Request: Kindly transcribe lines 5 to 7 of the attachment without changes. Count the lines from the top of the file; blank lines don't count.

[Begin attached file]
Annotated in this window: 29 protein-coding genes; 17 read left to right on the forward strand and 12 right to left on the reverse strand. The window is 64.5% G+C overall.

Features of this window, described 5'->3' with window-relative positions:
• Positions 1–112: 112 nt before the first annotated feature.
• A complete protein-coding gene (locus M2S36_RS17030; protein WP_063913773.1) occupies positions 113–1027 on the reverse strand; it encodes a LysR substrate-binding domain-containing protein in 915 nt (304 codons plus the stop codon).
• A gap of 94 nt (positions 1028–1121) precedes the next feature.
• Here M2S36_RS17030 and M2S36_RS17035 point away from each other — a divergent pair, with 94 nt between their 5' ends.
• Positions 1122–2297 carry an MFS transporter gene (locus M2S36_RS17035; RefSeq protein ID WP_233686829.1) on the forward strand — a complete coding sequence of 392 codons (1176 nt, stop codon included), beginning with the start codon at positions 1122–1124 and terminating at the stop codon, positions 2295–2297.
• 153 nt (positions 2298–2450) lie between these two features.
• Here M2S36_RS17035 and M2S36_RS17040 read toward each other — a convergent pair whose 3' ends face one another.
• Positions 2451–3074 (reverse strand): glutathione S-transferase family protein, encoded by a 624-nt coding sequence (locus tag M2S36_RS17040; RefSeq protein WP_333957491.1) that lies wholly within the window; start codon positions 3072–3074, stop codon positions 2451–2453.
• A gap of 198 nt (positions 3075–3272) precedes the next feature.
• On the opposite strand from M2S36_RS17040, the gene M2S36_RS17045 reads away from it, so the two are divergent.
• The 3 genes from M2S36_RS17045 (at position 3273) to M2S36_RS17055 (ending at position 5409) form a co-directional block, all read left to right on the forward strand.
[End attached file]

• A gap of 94 nt (positions 1028–1121) precedes the next feature.
• Here M2S36_RS17030 and M2S36_RS17035 point away from each other — a divergent pair, with 94 nt between their 5' ends.
• Positions 1122–2297 carry an MFS transporter gene (locus M2S36_RS17035; RefSeq protein ID WP_233686829.1) on the forward strand — a complete coding sequence of 392 codons (1176 nt, stop codon included), beginning with the start codon at positions 1122–1124 and terminating at the stop codon, positions 2295–2297.